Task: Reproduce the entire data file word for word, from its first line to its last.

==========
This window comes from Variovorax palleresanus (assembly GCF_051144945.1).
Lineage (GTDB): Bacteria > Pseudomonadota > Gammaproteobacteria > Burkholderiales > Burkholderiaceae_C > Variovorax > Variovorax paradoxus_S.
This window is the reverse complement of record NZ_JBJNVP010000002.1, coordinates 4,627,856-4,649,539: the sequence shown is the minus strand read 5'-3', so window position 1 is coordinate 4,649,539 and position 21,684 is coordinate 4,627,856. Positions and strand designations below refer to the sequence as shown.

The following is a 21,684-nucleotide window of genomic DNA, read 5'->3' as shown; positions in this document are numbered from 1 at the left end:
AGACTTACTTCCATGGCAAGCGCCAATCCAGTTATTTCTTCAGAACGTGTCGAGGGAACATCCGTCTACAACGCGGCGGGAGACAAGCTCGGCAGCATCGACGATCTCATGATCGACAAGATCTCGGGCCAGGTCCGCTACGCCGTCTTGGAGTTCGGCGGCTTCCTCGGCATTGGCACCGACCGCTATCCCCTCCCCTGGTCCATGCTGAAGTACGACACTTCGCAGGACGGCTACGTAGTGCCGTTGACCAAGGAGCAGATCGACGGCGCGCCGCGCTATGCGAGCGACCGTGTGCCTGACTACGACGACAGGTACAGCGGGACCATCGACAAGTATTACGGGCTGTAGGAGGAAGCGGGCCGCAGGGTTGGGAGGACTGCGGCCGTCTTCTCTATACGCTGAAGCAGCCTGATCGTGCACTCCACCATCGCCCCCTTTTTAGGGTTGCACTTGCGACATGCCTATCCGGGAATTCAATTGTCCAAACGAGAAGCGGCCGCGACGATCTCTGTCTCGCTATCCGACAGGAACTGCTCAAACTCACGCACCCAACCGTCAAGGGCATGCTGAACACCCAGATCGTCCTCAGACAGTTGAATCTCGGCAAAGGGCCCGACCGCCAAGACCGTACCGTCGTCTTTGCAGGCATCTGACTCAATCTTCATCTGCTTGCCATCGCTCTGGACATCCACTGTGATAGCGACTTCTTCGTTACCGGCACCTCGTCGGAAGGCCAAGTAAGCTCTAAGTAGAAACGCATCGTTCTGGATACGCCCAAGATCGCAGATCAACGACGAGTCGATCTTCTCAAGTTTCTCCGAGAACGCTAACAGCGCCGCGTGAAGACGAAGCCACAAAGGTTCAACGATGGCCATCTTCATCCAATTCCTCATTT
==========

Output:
This window comes from Variovorax palleresanus (assembly GCF_051144945.1).
Lineage (GTDB): Bacteria > Pseudomonadota > Gammaproteobacteria > Burkholderiales > Burkholderiaceae_C > Variovorax > Variovorax paradoxus_S.
This window is the reverse complement of record NZ_JBJNVP010000002.1, coordinates 4,627,856-4,649,539: the sequence shown is the minus strand read 5'-3', so window position 1 is coordinate 4,649,539 and position 21,684 is coordinate 4,627,856. Positions and strand designations below refer to the sequence as shown.

The following is a 21,684-nucleotide window of genomic DNA, read 5'->3' as shown; positions in this document are numbered from 1 at the left end:
AGACTTACTTCCATGGCAAGCGCCAATCCAGTTATTTCTTCAGAACGTGTCGAGGGAACATCCGTCTACAACGCGGCGGGAGACAAGCTCGGCAGCATCGACGATCTCATGATCGACAAGATCTCGGGCCAGGTCCGCTACGCCGTCTTGGAGTTCGGCGGCTTCCTCGGCATTGGCACCGACCGCTATCCCCTCCCCTGGTCCATGCTGAAGTACGACACTTCGCAGGACGGCTACGTAGTGCCGTTGACCAAGGAGCAGATCGACGGCGCGCCGCGCTATGCGAGCGACCGTGTGCCTGACTACGACGACAGGTACAGCGGGACCATCGACAAGTATTACGGGCTGTAGGAGGAAGCGGGCCGCAGGGTTGGGAGGACTGCGGCCGTCTTCTCTATACGCTGAAGCAGCCTGATCGTGCACTCCACCATCGCCCCCTTTTTAGGGTTGCACTTGCGACATGCCTATCCGGGAATTCAATTGTCCAAACGAGAAGCGGCCGCGACGATCTCTGTCTCGCTATCCGACAGGAACTGCTCAAACTCACGCACCCAACCGTCAAGGGCATGCTGAACACCCAGATCGTCCTCAGACAGTTGAATCTCGGCAAAGGGCCCGACCGCCAAGACCGTACCGTCGTCTTTGCAGGCATCTGACTCAATCTTCATCTGCTTGCCATCGCTCTGGACATCCACTGTGATAGCGACTTCTTCGTTACCGGCACCTCGTCGGAAGGCCAAGTAAGCTCTAAGTAGAAACGCATCGTTCTGGATACGCCCAAGATCGCAGATCAACGACGAGTCGATCTTCTCAAGTTTCTCCGAGAACGCTAACAGCGCCGCGTGAAGACGAAGCCACAAAGGTTCAACGATGGCCATCTTCATCCAATTCCTCATTT